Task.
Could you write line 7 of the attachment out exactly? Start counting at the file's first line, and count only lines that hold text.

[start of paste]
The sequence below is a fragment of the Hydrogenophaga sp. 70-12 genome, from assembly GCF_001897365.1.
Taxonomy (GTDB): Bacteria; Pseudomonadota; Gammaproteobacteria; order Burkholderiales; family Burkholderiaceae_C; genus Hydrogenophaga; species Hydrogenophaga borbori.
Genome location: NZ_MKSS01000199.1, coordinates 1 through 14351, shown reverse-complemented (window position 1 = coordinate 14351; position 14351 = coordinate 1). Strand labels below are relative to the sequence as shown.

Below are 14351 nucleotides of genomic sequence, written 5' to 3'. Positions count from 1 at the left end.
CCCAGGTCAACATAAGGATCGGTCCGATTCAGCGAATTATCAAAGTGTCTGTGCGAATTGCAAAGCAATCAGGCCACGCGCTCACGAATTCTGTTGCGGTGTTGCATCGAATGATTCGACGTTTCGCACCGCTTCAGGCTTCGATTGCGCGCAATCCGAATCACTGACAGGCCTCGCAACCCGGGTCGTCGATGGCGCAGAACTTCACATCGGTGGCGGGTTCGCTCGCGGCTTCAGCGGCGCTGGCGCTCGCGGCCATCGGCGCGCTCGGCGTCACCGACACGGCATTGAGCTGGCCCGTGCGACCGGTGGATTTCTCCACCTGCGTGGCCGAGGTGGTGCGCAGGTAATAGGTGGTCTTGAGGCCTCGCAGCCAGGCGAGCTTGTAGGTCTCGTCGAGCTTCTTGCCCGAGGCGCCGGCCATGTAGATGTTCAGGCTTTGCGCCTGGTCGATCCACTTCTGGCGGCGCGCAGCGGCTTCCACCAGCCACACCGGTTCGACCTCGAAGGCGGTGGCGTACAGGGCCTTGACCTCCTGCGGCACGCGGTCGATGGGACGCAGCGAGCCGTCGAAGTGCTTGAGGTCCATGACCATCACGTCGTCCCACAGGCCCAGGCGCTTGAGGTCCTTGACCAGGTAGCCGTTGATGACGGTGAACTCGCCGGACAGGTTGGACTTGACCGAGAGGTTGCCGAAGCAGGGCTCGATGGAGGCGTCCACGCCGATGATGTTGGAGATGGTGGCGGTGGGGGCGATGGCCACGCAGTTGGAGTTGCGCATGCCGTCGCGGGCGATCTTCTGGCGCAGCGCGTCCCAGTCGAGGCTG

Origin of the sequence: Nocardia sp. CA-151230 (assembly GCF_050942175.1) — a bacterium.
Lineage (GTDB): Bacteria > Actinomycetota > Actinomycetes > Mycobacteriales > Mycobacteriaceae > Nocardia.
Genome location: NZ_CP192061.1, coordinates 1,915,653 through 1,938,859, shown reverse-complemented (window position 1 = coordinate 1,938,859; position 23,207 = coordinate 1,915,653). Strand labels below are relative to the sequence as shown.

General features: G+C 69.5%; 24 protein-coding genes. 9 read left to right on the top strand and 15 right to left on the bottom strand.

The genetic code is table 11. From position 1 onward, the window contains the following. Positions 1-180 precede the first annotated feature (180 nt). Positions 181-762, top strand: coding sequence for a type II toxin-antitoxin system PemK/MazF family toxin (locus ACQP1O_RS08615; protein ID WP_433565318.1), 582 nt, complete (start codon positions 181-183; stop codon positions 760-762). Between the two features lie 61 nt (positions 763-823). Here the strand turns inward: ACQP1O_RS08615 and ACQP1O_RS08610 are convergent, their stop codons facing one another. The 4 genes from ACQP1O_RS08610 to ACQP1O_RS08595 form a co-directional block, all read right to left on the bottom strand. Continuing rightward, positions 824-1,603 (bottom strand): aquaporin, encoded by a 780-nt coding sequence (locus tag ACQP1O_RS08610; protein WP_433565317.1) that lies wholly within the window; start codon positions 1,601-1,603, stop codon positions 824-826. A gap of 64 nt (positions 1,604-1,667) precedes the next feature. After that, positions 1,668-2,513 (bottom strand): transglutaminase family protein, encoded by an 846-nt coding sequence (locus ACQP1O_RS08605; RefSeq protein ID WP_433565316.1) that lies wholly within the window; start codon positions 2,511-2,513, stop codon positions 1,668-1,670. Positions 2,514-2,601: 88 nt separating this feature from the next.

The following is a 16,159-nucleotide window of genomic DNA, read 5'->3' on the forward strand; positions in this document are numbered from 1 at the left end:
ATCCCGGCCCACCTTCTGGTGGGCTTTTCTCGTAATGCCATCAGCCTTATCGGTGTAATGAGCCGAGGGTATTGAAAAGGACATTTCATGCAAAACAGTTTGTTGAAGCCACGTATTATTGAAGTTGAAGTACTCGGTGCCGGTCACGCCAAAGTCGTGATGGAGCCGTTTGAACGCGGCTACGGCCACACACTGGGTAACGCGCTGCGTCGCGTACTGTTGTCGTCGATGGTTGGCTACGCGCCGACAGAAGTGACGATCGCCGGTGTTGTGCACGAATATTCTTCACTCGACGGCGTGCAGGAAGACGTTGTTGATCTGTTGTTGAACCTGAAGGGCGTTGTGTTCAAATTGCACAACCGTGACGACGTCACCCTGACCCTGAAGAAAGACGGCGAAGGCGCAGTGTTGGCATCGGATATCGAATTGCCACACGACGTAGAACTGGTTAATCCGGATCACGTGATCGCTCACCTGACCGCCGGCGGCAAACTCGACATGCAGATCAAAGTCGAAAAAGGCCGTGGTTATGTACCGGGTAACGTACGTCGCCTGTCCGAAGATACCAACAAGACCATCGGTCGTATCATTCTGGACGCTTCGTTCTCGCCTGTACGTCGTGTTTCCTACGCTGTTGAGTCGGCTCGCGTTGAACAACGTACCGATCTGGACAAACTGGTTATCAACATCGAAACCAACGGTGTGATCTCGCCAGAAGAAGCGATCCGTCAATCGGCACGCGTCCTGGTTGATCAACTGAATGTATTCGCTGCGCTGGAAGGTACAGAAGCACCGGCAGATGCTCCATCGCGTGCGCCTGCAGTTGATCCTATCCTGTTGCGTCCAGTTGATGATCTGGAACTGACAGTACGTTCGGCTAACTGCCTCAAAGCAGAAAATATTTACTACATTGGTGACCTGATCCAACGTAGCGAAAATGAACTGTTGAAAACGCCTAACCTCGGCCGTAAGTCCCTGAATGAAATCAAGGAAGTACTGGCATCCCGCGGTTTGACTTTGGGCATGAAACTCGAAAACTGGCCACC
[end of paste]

Lineage (GTDB): Bacteria > Actinomycetota > Actinomycetes > Mycobacteriales > Mycobacteriaceae > Nocardia.